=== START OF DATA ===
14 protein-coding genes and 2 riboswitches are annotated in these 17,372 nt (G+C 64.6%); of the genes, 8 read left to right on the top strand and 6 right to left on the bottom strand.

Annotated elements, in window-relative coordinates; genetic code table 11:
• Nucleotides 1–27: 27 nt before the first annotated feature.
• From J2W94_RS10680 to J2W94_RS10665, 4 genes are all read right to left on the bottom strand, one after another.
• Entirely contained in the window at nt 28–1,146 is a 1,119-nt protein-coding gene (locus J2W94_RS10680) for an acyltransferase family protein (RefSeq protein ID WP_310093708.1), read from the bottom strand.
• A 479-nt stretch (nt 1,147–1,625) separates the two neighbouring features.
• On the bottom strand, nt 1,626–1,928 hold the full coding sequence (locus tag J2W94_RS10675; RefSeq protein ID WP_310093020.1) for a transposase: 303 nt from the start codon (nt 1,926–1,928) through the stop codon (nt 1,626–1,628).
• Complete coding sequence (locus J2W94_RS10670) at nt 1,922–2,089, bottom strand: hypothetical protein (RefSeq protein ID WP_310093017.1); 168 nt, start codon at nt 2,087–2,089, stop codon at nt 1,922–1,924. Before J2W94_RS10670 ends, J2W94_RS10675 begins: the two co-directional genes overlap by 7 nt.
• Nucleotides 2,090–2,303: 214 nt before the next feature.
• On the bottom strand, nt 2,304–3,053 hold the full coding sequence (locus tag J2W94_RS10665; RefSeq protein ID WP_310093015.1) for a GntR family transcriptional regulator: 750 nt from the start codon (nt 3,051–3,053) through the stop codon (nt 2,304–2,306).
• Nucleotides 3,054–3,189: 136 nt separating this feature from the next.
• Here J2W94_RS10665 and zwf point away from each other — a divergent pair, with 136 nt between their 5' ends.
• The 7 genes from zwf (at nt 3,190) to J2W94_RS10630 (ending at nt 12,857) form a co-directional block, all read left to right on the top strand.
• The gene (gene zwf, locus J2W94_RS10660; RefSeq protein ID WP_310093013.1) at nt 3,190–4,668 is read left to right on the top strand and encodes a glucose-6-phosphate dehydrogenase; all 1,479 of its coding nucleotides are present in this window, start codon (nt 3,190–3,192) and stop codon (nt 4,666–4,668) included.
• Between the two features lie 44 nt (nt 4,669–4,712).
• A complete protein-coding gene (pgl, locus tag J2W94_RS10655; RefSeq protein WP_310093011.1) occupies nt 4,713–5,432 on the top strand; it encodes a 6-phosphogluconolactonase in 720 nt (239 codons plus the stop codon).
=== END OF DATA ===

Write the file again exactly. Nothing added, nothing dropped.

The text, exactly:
14 protein-coding genes and 2 riboswitches are annotated in these 17,372 nt (G+C 64.6%); of the genes, 8 read left to right on the top strand and 6 right to left on the bottom strand.

Annotated elements, in window-relative coordinates; genetic code table 11:
• Nucleotides 1–27: 27 nt before the first annotated feature.
• From J2W94_RS10680 to J2W94_RS10665, 4 genes are all read right to left on the bottom strand, one after another.
• Entirely contained in the window at nt 28–1,146 is a 1,119-nt protein-coding gene (locus J2W94_RS10680) for an acyltransferase family protein (RefSeq protein ID WP_310093708.1), read from the bottom strand.
• A 479-nt stretch (nt 1,147–1,625) separates the two neighbouring features.
• On the bottom strand, nt 1,626–1,928 hold the full coding sequence (locus tag J2W94_RS10675; RefSeq protein ID WP_310093020.1) for a transposase: 303 nt from the start codon (nt 1,926–1,928) through the stop codon (nt 1,626–1,628).
• Complete coding sequence (locus J2W94_RS10670) at nt 1,922–2,089, bottom strand: hypothetical protein (RefSeq protein ID WP_310093017.1); 168 nt, start codon at nt 2,087–2,089, stop codon at nt 1,922–1,924. Before J2W94_RS10670 ends, J2W94_RS10675 begins: the two co-directional genes overlap by 7 nt.
• Nucleotides 2,090–2,303: 214 nt before the next feature.
• On the bottom strand, nt 2,304–3,053 hold the full coding sequence (locus tag J2W94_RS10665; RefSeq protein ID WP_310093015.1) for a GntR family transcriptional regulator: 750 nt from the start codon (nt 3,051–3,053) through the stop codon (nt 2,304–2,306).
• Nucleotides 3,054–3,189: 136 nt separating this feature from the next.
• Here J2W94_RS10665 and zwf point away from each other — a divergent pair, with 136 nt between their 5' ends.
• The 7 genes from zwf (at nt 3,190) to J2W94_RS10630 (ending at nt 12,857) form a co-directional block, all read left to right on the top strand.
• The gene (gene zwf, locus J2W94_RS10660; RefSeq protein ID WP_310093013.1) at nt 3,190–4,668 is read left to right on the top strand and encodes a glucose-6-phosphate dehydrogenase; all 1,479 of its coding nucleotides are present in this window, start codon (nt 3,190–3,192) and stop codon (nt 4,666–4,668) included.
• Between the two features lie 44 nt (nt 4,669–4,712).
• A complete protein-coding gene (pgl, locus tag J2W94_RS10655; RefSeq protein WP_310093011.1) occupies nt 4,713–5,432 on the top strand; it encodes a 6-phosphogluconolactonase in 720 nt (239 codons plus the stop codon).